In 2001, Japan became one of the very first countries to embrace the new 3G network speed. Japan took precedence over American and European rivals because of the sheer lack of upfront costs associated with implementing the new network infrastructure in the country. Ins1tead of being awarded the networking infrastructure like Japan, the U.S. and the U.K. had to auction for the newfangled technology. As a result, both countries had to pay massive upfront costs in order to secure the rights to the new networking infrastructure. In Europe alone, these costs exceeded $100 billion.

The invention and popularization of the smartphone in the mid to late 2000s saw 3G speeds really coming in handy. Alas, with the implementation of 4G LTE in the early 2010s, 3G was quickly eclipsed by this faster and more reliable coverage option. In the 2020s, most major carriers have already announced — or are currently in the process of — their discontinuation of the network infrastructure. T-Mobile, AT&T, and Sprint all stopped 3G service in the spring of 2022, and Verizon later followed by ceasing 3G service at the end of 2022.

resetting network setting on your iphone
Although 3G is more affordable than LTE, most carriers have already discontinued 3G service.

LTE vs. 3G: Pros and Cons

Pros of LTECons of LTE
Faster than 3GNot true 4G
Completely IP-basedBeing phased out in favor of 5G
Pros of 3GCons of 3G
Faster than 2GLess secure than 4G LTE
More affordable than 4G LTESlower than 4G LTE

5 Must-Know Facts About Wireless Networks

  • Each and every new generation of network speeds comes with a primary area of focus. For 3G, that focus was on faster transfer of data and better quality of voice over the phone. For LTE, the goal was to increase network capacity wireless speeds. With 5G, the goal was to again increase data speeds, lower latency, boost reliability, and increase network availability as well as capacity.
  • With the continued success of LTE and the growing rates of 5G being implemented across the globe, 3G has largely been abandoned by most of the major mobile networks today. AT&T, Verizon, T-Mobile, and Sprint have all ceased 3G coverage as of the end of 2022. However, 3G (and even 2G) coverage can be found in countries outside of America.
  • While 4G LTE would imply that the network speed was a part of the fourth generation of mobile broadband, the truth is that 4G LTE speeds are actually between 3.9 and 3.95G. It’s a common assumption that 4G and 4G LTE are one and the same, but 4G is technically superior to 4G LTE.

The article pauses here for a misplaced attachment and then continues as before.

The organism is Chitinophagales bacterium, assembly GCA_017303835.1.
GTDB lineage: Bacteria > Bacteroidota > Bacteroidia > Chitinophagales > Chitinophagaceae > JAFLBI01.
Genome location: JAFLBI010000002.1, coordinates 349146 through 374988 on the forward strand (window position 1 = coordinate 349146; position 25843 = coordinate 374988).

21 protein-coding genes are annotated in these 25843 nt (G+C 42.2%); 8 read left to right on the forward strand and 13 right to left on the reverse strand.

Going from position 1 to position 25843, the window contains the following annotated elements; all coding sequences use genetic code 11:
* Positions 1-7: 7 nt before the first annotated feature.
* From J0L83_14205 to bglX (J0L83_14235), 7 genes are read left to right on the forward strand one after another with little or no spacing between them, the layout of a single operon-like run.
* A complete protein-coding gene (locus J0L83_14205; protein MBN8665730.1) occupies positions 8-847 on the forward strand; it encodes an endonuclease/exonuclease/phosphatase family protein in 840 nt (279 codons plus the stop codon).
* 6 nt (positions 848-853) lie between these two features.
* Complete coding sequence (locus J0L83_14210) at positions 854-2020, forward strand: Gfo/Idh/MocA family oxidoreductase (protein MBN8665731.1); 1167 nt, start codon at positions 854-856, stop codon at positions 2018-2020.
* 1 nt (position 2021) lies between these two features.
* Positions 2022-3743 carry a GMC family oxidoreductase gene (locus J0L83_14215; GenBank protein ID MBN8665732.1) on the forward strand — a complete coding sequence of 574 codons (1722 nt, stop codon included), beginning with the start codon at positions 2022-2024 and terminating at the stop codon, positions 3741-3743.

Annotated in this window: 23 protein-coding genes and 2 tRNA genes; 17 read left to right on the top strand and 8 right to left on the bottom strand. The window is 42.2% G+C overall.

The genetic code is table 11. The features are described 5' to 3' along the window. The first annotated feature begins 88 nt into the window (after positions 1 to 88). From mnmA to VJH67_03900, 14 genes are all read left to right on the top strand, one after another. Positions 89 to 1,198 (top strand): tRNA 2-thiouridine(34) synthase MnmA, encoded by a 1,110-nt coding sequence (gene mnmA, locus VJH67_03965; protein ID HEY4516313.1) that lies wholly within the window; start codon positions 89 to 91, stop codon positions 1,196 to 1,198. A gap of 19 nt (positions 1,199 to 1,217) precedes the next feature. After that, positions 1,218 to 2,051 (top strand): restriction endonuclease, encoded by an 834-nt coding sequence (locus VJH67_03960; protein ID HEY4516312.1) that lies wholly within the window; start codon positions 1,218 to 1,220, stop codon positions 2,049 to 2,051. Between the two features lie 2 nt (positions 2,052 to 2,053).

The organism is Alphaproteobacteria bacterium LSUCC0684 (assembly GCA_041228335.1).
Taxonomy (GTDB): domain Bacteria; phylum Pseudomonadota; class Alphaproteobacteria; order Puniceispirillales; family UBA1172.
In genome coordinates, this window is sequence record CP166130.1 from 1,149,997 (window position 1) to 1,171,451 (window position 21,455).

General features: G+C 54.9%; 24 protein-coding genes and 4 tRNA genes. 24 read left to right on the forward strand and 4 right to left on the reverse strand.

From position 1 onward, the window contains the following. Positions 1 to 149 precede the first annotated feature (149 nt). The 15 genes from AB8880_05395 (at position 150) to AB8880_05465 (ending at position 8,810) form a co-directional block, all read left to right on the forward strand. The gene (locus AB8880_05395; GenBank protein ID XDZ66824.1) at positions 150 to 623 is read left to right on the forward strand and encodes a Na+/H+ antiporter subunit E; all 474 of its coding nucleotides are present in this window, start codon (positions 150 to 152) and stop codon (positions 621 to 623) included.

• Despite falling short of true 4G speeds, 4G LTE is still significant for the way it marked an industry-wide shift toward entirely IP-based mobile networking. From 4G LTE onward, networks have been reliant on IP-based networks over the previous standards.
  • In the early days of 4G LTE implementation, when both 4G LTE and 3G were battling for the same (or similar) airspace, 3G mobile networks would sometimes appear faster due to network congestion on the 4G LTE network as more and more people made the switch over. This offloading on the 3G network combined with the influx on the 4G LTE network gave 3G a temporary, unexpected boost.

LTE vs. 3G: Which Is Best?

The question of which is best between LTE vs 3G should be quite clear by now: It’s LTE, and it’s not even close. Not only is 3G being systematically phased out across the planet, it’s also slower, weaker, and less secure than 4G LTE on the whole. Even with 4G LTE falling short of true 4G specifications, it’s still the superior mobile network over 3G. Still, 3G put up a good fight and served a noble run throughout its years as the world’s most trusted and most relied-upon mobile network. Still, in due time, don’t be surprised to see 4G LTE discontinued in favor of 5G.

Frequently Asked Questions

Are 4G and 4G LTE the same thing?

Believe it or not, 4G and 4G LTE are not the same. 4G — also known as true 4G — is faster, stronger, and more secure than 4G LTE, which is technically between 3.9G and 3.95G. While the two are widely thought of as being the same, they most definitely have their fair share of differences.

Do they still offer 3G mobile networking?

3G mobile networking has been routinely discontinued across America and the United Kingdom as more and more 5G towers are put up across these countries. 4G and 4G LTE are still widely available. Likewise, 2G and 3G can be found in other countries around the globe that still have not made the 4G LTE embrace. Technology moves faster than some countries can keep up, so this is actually more common than you might think.

Is there such thing as 5G LTE?

While 5G LTE has not been officially announced or standardized just yet, there is no doubt that 5G LTE will be on the horizon (if it isn’t already). From 2G all the way to 4G, there are typically various upgrades made to the network and its signal before switching to the next generation. This is sure to be the case for 5G, which might see 5.5G, 5.75G, and 5.9G before moving onto 6G.

Who has the best 5G coverage in America?

T-Mobile is far and away the leader of 5G service in America with nearly 55% of the country falling within T-Mobile service areas. Second is AT%T with a drastically smaller 30% coverage, then Verizon in third with a shockingly low 13% coverage.

Why does my phone say LTE instead of 5G?

If you’re in an area where 5G is no longer available — or 5G speeds are slow enough that 4G LTE is actually faster — you’ll see your phone automatically switch over to LTE to save you battery life and boost your speeds in one swift move.